The Polo that drives and acts like a Jetta.
These are a dime a dozen on the used car market right now. From demo models to ones a few years old with more than 150,000km on the odo. With one a little over a year old, why do I take the time to test and review this, then?
For around R235,000 (calculated from an average price of vehicles advertised on digital platforms), this is the best model and specification you’ll be able to your hard-earned money will net you. Many people, like me, don’t buy new vehicles as a financial choice and this is as close to new as we’re willing to venture.
There are a number of reasons why you’re searching for the Polo GP Sedan – and why you’ve landed on this page (thanks, Google!). Unbeatable quality and perceived resale value set this vehicle apart from its rivals. Traditionally-speaking, the safest choice for your money was a Japanese sedan but this Volkswagen offering presents higher quality materials, badge cache and on-road superiority. However, why is this article not focused on the Hatchback? Those models seem to have lost a great deal of its stellar resale value thanks to the Polo Vivo and the New Polo Vivo. Thankfully for the informed few who’ve purchased one of these Sedans, you can rest easy knowing your car hasn’t lost a chunk of its value overnight…
Built solidly, proven drivetrains and quality materials, the Polo GP Sedan offers much in the way of a grown-up drive. Comfortable, spacious and rather zippy, it lacks for nothing. It has grown from a ‘cheap and cheerful’ model to a Jetta-replacing position. It feels and drives very similarly to the still-popular Jetta Mk V (for those uninitiated, this is the previous generation based on the Golf Mk V platform). Among its class it is easy to see why this is the number one seller in our country. Were you expecting a ‘but’ ending off this paragraph? Not here today.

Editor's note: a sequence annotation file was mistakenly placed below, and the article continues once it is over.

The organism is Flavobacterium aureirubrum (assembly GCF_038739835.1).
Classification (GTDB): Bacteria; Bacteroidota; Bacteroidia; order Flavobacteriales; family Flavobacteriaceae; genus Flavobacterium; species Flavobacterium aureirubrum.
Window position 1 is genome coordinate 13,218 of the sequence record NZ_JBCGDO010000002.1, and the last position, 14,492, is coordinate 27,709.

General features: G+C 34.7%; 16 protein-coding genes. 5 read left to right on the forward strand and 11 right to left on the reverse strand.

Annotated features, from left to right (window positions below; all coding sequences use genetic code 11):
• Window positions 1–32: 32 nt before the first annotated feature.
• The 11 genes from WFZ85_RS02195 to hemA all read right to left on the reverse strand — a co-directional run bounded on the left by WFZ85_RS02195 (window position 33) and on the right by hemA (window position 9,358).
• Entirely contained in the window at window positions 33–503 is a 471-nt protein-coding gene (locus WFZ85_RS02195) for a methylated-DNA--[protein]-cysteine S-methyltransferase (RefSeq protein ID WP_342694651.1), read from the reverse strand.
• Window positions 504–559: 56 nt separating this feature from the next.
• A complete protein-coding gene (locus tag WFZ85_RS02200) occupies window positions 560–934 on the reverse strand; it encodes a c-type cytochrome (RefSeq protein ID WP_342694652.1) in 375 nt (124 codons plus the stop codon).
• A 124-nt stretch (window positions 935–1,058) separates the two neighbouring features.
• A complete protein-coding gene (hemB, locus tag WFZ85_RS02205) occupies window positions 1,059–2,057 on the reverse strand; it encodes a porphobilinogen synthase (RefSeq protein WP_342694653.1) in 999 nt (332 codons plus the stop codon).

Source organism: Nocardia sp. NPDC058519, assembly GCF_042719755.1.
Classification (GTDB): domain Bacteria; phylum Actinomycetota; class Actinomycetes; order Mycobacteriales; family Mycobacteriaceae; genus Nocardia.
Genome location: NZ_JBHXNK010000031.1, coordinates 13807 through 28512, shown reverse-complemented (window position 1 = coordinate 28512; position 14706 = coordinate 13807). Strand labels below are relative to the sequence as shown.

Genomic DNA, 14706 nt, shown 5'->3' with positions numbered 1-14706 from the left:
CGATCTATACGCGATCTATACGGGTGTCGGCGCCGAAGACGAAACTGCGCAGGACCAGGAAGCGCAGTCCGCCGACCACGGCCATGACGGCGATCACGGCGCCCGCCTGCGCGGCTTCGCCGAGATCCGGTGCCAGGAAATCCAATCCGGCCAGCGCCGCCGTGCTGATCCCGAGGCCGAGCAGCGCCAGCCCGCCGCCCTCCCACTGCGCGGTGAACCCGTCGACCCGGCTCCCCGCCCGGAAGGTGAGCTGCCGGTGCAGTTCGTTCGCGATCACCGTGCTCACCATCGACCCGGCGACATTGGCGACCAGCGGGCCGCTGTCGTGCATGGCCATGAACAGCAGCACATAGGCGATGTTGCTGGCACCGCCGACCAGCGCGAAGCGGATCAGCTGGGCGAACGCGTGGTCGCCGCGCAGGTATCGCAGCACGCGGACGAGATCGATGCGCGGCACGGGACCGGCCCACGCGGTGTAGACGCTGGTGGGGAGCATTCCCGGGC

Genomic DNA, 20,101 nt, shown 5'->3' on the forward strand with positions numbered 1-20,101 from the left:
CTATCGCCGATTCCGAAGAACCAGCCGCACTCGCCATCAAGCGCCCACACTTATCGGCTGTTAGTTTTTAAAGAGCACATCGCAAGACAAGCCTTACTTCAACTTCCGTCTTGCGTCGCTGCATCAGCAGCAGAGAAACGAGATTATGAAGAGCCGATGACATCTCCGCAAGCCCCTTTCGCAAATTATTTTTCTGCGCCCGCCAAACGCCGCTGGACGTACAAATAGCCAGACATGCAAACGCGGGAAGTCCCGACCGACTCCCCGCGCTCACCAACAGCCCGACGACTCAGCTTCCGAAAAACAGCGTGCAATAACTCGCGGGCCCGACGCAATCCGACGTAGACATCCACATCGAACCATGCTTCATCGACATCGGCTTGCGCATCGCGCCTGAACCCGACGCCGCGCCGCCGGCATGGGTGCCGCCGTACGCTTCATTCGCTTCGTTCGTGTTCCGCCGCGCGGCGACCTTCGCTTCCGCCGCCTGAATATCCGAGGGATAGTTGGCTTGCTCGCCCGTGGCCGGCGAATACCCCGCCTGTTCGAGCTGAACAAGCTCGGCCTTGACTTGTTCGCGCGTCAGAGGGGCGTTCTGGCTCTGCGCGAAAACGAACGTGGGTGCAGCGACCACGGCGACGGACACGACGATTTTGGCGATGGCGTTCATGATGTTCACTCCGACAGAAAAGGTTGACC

And this particular one?
It is in perfect, nearly-new condition as you’d expect with a low mileage of just 10,600km. Yes, it is immaculate front to rear. There’s not a scratch on its paintwork, nor a stain on the cloth upholstery. It has most certainly been cared for by its owners, and the question you’d most naturally ask yourself is why it is for sale? For this one, it was traded in for a smaller car due to the driver’s age.
The Polo Sedan GPs are well-specced, and this Comfortline model offers electrically-operated windows front and rear; four airbags; power steering; remote central locking; cruise control; aircon; a touchscreen media interface with audio inputs that include AUX and Bluetooth; multifunction steering wheel controls; PDC rear; and, automatic windscreen wiper controls.
Under the bonnet is a bullet-proof 1.4-litre normally aspirated engine generating 63kW. When speaking to both a Volkswagen dealership’s workshop manager and independent workshops I’m familiar with, both find this engine to be reliable and trouble-free. It is a fuss-free motor that has been used throughout the Volkswagen Group’s different brands and it continues to serve as a workhorse, low-maintenance engine. Trolling through the forums also turned up very little in the way of faults or failures to report. This doesn’t mean this is the halo vehicle that never breaks down; it is a machine after all, and anything can happen…
This car’s not designed to conquer a hill climb race route, or set blinding-fast lap times around Kyalami, but when it is driven as 99% of all owners will steer this model it is rather comfortable at cruising speeds and zippy in town. Overtaking is as simple as dropping one or two gears and the engine responds with verve and gusto. The manual gearbox is notchy, but in a good way: swapping cogs is an effortless task and one that also feels solidly rewarding too.